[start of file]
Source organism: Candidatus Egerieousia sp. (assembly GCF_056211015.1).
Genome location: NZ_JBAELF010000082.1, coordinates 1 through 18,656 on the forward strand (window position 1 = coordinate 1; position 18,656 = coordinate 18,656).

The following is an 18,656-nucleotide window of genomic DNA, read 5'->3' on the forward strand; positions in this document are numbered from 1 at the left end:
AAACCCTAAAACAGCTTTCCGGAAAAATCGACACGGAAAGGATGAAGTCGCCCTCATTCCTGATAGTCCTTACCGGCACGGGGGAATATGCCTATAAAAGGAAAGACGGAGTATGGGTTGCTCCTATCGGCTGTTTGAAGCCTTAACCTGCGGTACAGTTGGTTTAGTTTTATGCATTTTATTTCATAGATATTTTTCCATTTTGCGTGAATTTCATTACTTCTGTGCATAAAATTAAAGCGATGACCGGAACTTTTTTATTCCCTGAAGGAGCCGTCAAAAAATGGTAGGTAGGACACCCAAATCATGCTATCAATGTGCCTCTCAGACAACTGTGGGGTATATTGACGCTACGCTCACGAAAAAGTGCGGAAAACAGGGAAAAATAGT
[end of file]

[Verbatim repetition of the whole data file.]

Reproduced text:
Source organism: Candidatus Egerieousia sp. (assembly GCF_056211015.1).
Genome location: NZ_JBAELF010000082.1, coordinates 1 through 18,656 on the forward strand (window position 1 = coordinate 1; position 18,656 = coordinate 18,656).

The following is an 18,656-nucleotide window of genomic DNA, read 5'->3' on the forward strand; positions in this document are numbered from 1 at the left end:
AAACCCTAAAACAGCTTTCCGGAAAAATCGACACGGAAAGGATGAAGTCGCCCTCATTCCTGATAGTCCTTACCGGCACGGGGGAATATGCCTATAAAAGGAAAGACGGAGTATGGGTTGCTCCTATCGGCTGTTTGAAGCCTTAACCTGCGGTACAGTTGGTTTAGTTTTATGCATTTTATTTCATAGATATTTTTCCATTTTGCGTGAATTTCATTACTTCTGTGCATAAAATTAAAGCGATGACCGGAACTTTTTTATTCCCTGAAGGAGCCGTCAAAAAATGGTAGGTAGGACACCCAAATCATGCTATCAATGTGCCTCTCAGACAACTGTGGGGTATATTGACGCTACGCTCACGAAAAAGTGCGGAAAACAGGGAAAAATAGT